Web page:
Prepared Foods August 30, 2004 enewsletter

A new regimen is being hailed by doctors as a healthier alternative to the controversial but highly popular Atkins Diet.

Called the GI (low glycemic index) diet, it is designed to distinguish between “good” and “bad” carbohydrates. It rates foods from 0 to 100, with glucose as 100, based on their effect on blood sugar levels.

It concentrates on the so-called “good” carbohydrates which keep a person feeling full for longer, reducing the urge to snack.

Dieters can stick to a fairly conventional balance of protein and carbohydrates, rather than skewing the diet toward high-protein foods such as meat, eggs and cheese.

Although many have lost weight on the diet, scientists have voiced fears over potential links to diabetes, bowel cancer and breast cancer. In a study published in The Lancet, two sets of rats were fed nearly identical diets, composed of 69% carbohydrates.

For one group, this was made up of “good” carbohydrates with a low glycemic index, the other “bad,” high-GI carbohydrates.

After 18 weeks, the high-GI group had 71% more body fat than the low-GI group, with much of the fat concentrated around the middle of the rats' bodies.

Fat around the middle of the body in humans produces the “apple” shape, which is a known risk factor for heart disease. Levels of blood fats were nearly three times higher in the high-GI group, another heart disease trigger in humans. Tests also showed changes in the high-GI group associated with an increased risk of diabetes.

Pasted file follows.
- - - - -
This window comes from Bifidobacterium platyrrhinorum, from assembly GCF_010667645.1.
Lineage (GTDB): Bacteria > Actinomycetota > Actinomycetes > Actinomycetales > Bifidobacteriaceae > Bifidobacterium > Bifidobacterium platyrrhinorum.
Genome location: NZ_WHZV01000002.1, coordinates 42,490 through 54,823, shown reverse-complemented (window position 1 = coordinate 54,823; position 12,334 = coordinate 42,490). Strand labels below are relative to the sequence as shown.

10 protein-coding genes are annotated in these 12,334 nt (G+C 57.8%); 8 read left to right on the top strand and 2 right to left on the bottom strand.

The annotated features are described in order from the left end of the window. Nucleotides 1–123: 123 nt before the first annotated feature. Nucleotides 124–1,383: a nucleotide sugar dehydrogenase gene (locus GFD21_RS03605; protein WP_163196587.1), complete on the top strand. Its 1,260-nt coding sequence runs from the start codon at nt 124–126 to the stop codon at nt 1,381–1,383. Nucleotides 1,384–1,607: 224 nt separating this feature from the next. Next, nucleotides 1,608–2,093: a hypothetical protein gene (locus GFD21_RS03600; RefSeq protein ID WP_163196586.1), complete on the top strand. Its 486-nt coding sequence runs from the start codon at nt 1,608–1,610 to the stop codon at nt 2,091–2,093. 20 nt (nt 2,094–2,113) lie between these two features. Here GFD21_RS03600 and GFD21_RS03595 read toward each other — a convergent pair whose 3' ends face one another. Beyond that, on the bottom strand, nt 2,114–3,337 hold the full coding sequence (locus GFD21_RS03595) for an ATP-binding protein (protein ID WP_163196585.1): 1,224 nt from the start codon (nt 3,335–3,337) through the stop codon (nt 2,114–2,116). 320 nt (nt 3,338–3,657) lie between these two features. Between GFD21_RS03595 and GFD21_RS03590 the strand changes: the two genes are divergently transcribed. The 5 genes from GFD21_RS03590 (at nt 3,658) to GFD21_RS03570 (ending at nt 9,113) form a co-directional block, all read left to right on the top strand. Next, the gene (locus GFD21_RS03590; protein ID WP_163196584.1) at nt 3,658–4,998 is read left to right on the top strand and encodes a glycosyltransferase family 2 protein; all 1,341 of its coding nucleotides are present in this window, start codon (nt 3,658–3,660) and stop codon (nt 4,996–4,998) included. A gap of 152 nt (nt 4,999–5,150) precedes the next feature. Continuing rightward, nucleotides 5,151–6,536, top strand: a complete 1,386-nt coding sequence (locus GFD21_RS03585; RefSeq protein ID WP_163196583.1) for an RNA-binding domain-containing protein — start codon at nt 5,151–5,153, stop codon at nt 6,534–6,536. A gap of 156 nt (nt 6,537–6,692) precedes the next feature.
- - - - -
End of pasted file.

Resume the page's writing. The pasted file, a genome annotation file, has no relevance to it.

In a second study, using mice rather than rats, the results were even more marked, with the high-GI group carrying 93% more body fat than the low-GI group.

Dr. David Ludwig, of the Children's Hospital, Boston, who led the research, said, “The Atkins diet tries to get rid of all carbohydrates, which is excessively restrictive. You don't have to go to this extreme if you pay attention to the glycemic index and choose low-GI carbs.”

High-GI carbohydrates such as white bread, refined breakfast cereals and concentrated sugars are digested rapidly, causing a surge of blood glucose and insulin.

Low-GI carbohydrates such as wholegrains, fruit, vegetables, noodles, lentils and many nuts release their sugar more slowly.

Previous studies have suggested a low-GI diet is beneficial, but it has not been clear whether other factors, such as fiber, contribute.

Ludwig said, “This is the first study that can definitively identify glycemic index as the active dietary factor. It can have dramatic effects on the major chronic diseases plaguing developed nations obesity, diabetes and heart disease.” Dr. Sarah Brewer, medical adviser to Atkins, said, 'People will lose weight more easily and more quickly following a low-carb diet.

“The conventional mix of carbs and protein is not correct for many people, which is why we have such an obesity problem now.”